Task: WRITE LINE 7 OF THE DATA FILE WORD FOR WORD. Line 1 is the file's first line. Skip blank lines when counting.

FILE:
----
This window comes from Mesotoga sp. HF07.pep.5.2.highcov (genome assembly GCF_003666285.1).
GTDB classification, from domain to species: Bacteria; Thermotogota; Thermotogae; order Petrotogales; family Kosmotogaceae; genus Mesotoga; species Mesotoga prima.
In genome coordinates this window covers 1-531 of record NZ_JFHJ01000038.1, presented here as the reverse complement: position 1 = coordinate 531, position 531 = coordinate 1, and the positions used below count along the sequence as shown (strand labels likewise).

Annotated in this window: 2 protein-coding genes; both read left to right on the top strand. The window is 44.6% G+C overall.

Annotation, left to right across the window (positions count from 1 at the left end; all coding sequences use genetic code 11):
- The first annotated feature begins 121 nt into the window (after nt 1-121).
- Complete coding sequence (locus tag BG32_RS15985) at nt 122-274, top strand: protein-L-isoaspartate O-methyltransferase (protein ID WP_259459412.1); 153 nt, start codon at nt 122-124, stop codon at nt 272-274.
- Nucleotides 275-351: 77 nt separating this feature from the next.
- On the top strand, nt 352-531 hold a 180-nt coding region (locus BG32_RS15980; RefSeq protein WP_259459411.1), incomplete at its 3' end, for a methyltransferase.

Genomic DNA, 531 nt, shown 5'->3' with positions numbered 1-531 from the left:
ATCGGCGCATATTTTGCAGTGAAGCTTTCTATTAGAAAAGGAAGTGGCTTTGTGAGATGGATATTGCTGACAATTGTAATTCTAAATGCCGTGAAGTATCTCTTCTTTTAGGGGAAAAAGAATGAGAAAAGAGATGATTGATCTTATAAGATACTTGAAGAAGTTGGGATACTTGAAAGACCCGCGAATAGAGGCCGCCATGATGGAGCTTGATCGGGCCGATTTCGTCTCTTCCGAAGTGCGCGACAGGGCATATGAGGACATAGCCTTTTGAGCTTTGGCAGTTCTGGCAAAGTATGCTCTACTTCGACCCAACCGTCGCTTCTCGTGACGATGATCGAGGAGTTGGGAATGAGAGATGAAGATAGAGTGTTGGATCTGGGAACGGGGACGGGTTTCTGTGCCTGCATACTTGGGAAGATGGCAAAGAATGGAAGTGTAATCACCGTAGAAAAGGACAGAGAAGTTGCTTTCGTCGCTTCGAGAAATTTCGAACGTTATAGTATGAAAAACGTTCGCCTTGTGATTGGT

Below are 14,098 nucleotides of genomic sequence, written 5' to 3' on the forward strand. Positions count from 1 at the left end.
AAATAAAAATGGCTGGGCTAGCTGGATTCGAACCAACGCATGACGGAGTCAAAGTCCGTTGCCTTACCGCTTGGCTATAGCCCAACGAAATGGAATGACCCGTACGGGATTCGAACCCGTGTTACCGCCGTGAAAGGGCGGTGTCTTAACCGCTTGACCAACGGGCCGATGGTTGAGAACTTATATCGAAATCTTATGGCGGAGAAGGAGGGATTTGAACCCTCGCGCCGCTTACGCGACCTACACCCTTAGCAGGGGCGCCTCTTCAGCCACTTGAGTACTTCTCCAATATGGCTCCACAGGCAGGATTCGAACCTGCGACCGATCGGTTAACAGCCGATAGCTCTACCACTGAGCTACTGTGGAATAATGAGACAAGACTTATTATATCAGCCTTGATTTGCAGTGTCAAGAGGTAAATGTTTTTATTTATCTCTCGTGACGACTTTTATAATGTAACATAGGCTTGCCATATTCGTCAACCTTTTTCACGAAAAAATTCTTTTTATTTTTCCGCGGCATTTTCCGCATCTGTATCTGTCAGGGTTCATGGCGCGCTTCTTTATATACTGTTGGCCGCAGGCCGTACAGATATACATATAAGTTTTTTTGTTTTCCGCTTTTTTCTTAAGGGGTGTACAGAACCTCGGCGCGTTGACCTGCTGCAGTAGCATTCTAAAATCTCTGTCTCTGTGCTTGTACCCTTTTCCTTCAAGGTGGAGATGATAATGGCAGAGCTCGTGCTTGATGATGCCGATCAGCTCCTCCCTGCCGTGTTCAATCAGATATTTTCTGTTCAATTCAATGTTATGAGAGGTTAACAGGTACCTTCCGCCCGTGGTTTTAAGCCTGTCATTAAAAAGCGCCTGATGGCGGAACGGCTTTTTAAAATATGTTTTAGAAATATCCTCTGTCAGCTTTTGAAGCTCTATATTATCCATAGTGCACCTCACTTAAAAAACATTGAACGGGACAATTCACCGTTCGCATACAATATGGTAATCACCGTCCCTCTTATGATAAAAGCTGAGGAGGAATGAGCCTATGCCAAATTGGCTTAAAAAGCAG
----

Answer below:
- Complete coding sequence (locus tag BG32_RS15985) at nt 122-274, top strand: protein-L-isoaspartate O-methyltransferase (protein ID WP_259459412.1); 153 nt, start codon at nt 122-124, stop codon at nt 272-274.